English

15 DOs and DON’Ts of Advocacy

DO:  prepare yourself for an appointment; be clear and specific about the purpose of your meeting, introduce yourself and/or your group, and leave materials relevant to the issue.

DO:  be punctual, and be willing to wait for a person who runs behind schedule.

DO:  keep letters and visits short and to the point.

DO:  be accurate and authentic with supporting facts – document resources.

DO:  be pleasant and polite.

DO:  be aware that issues have two sides—yours and that of the opposition. Be the first to acknowledge an opposing viewpoint.

DO:  support officials with positive visibility on behalf of the special needs of gifted children.

DO:  ask for a response to keep communication going.

DO:  follow-up with a thank-you note, phone call, e-mail, an appointment, a letter, vote, etc.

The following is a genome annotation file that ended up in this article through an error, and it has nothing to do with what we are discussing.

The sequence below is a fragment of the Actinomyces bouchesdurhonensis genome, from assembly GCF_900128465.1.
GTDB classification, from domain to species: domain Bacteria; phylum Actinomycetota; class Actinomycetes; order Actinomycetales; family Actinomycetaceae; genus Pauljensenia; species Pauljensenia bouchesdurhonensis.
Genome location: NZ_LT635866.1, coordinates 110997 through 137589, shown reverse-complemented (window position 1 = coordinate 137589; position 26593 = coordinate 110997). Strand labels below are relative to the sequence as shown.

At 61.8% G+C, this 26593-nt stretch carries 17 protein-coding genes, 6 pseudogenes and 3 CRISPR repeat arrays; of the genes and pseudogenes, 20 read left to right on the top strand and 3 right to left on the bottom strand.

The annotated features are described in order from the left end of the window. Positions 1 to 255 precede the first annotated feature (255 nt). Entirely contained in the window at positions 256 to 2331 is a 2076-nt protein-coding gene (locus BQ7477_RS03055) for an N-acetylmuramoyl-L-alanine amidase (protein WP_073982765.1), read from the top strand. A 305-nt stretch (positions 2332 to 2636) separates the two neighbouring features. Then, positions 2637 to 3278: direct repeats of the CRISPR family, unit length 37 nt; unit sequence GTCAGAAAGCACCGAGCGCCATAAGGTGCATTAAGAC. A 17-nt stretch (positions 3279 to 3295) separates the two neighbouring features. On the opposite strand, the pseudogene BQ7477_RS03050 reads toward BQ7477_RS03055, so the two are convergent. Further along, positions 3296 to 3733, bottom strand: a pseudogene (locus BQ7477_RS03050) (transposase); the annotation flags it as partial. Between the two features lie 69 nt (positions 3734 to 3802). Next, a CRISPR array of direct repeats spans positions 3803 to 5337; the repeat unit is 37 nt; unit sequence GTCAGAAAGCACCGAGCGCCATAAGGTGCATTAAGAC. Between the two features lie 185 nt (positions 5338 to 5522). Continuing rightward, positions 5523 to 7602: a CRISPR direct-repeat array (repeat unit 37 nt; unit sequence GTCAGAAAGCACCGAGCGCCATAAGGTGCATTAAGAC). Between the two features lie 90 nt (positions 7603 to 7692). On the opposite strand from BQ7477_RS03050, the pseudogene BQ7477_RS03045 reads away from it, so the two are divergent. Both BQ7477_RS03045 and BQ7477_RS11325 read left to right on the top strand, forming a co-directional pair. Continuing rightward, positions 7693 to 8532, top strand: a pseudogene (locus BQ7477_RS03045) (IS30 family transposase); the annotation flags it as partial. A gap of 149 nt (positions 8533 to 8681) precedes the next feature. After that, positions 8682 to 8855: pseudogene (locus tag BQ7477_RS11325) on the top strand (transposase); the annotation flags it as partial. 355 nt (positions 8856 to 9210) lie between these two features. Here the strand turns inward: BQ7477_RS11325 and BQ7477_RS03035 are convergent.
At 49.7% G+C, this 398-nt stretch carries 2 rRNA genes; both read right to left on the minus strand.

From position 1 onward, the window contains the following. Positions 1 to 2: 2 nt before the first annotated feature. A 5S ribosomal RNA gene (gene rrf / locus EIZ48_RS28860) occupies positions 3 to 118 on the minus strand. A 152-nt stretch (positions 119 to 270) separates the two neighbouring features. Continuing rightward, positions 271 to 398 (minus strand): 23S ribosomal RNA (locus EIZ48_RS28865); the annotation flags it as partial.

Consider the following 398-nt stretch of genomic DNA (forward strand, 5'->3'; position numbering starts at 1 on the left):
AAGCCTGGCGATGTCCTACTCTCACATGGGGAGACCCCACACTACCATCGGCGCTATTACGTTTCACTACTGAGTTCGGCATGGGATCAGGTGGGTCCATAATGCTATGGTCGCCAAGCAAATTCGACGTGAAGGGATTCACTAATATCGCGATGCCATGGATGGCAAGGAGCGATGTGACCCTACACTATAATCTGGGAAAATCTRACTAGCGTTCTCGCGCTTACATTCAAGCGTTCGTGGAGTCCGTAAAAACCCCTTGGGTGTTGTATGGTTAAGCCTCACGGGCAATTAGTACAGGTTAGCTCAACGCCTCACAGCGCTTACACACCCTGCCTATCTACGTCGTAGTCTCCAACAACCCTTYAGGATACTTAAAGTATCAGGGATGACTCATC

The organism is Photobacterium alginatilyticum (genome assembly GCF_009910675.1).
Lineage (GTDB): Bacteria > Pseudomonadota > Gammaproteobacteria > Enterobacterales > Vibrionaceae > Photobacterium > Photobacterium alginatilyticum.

DON’T:  be disappointed if you don’t accomplish your purpose on the first visit; change  is a slow process and involves a relationship built over time.

DON’T:  make your issue complicated.  This person likely must deal with several important matters simultaneously and will be more attentive if you keep your points short and simple.

DON’T:  ever be belligerent or threatening. Consider opposing viewpoints, even if you DON’T share them. Conflict closes communication.

DON’T:  be late for an appointment. Lack of respect for other people’s time is rude. 

DON’T:  forget other staff members in your thank-you cards. Staff members often know as much or more about an issue than a legislator or administrator AND can get to him/her easier and more oft en than you can.

DON’T quit! Persistence and perseverance eventually pay off.

Adapted from an article by Gina Ginsberg Riggs, copyright 1984.